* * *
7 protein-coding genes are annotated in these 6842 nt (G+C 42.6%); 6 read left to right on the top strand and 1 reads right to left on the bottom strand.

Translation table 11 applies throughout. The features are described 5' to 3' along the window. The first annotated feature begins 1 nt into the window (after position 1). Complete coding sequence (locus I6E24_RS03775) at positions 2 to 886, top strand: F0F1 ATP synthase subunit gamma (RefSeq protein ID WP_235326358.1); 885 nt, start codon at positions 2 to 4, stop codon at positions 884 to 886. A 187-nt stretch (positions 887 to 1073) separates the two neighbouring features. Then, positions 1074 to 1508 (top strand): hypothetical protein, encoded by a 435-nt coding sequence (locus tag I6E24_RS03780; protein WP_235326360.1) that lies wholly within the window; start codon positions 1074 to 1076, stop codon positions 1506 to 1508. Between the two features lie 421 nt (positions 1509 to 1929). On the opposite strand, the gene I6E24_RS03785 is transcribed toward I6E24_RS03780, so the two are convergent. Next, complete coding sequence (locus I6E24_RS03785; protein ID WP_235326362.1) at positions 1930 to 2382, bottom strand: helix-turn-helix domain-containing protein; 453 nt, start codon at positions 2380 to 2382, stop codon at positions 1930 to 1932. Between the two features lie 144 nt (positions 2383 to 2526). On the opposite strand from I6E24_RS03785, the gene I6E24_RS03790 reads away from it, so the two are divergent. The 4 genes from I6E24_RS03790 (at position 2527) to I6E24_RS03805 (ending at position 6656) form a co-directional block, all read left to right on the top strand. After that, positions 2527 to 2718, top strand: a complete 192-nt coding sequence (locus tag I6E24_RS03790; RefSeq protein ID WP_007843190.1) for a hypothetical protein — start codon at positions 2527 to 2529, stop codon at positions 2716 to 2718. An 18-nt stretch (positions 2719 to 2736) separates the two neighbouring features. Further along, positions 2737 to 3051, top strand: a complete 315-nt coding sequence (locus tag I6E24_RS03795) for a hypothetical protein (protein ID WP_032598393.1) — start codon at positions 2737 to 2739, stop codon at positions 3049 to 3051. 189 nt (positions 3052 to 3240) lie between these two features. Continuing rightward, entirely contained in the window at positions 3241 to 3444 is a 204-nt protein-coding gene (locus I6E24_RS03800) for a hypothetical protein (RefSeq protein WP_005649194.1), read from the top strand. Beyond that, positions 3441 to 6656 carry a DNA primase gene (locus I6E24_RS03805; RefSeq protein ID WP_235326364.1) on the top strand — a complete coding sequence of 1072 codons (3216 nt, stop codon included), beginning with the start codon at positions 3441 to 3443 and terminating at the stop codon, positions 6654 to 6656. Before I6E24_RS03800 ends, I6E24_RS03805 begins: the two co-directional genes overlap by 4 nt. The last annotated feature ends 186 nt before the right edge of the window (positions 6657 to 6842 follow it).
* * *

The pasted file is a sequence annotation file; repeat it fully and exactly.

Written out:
7 protein-coding genes are annotated in these 6842 nt (G+C 42.6%); 6 read left to right on the top strand and 1 reads right to left on the bottom strand.

Translation table 11 applies throughout. The features are described 5' to 3' along the window. The first annotated feature begins 1 nt into the window (after position 1). Complete coding sequence (locus I6E24_RS03775) at positions 2 to 886, top strand: F0F1 ATP synthase subunit gamma (RefSeq protein ID WP_235326358.1); 885 nt, start codon at positions 2 to 4, stop codon at positions 884 to 886. A 187-nt stretch (positions 887 to 1073) separates the two neighbouring features. Then, positions 1074 to 1508 (top strand): hypothetical protein, encoded by a 435-nt coding sequence (locus tag I6E24_RS03780; protein WP_235326360.1) that lies wholly within the window; start codon positions 1074 to 1076, stop codon positions 1506 to 1508. Between the two features lie 421 nt (positions 1509 to 1929). On the opposite strand, the gene I6E24_RS03785 is transcribed toward I6E24_RS03780, so the two are convergent. Next, complete coding sequence (locus I6E24_RS03785; protein ID WP_235326362.1) at positions 1930 to 2382, bottom strand: helix-turn-helix domain-containing protein; 453 nt, start codon at positions 2380 to 2382, stop codon at positions 1930 to 1932. Between the two features lie 144 nt (positions 2383 to 2526). On the opposite strand from I6E24_RS03785, the gene I6E24_RS03790 reads away from it, so the two are divergent. The 4 genes from I6E24_RS03790 (at position 2527) to I6E24_RS03805 (ending at position 6656) form a co-directional block, all read left to right on the top strand. After that, positions 2527 to 2718, top strand: a complete 192-nt coding sequence (locus tag I6E24_RS03790; RefSeq protein ID WP_007843190.1) for a hypothetical protein — start codon at positions 2527 to 2529, stop codon at positions 2716 to 2718. An 18-nt stretch (positions 2719 to 2736) separates the two neighbouring features. Further along, positions 2737 to 3051, top strand: a complete 315-nt coding sequence (locus tag I6E24_RS03795) for a hypothetical protein (protein ID WP_032598393.1) — start codon at positions 2737 to 2739, stop codon at positions 3049 to 3051. 189 nt (positions 3052 to 3240) lie between these two features. Continuing rightward, entirely contained in the window at positions 3241 to 3444 is a 204-nt protein-coding gene (locus I6E24_RS03800) for a hypothetical protein (RefSeq protein WP_005649194.1), read from the top strand. Beyond that, positions 3441 to 6656 carry a DNA primase gene (locus I6E24_RS03805; RefSeq protein ID WP_235326364.1) on the top strand — a complete coding sequence of 1072 codons (3216 nt, stop codon included), beginning with the start codon at positions 3441 to 3443 and terminating at the stop codon, positions 6654 to 6656. Before I6E24_RS03800 ends, I6E24_RS03805 begins: the two co-directional genes overlap by 4 nt. The last annotated feature ends 186 nt before the right edge of the window (positions 6657 to 6842 follow it).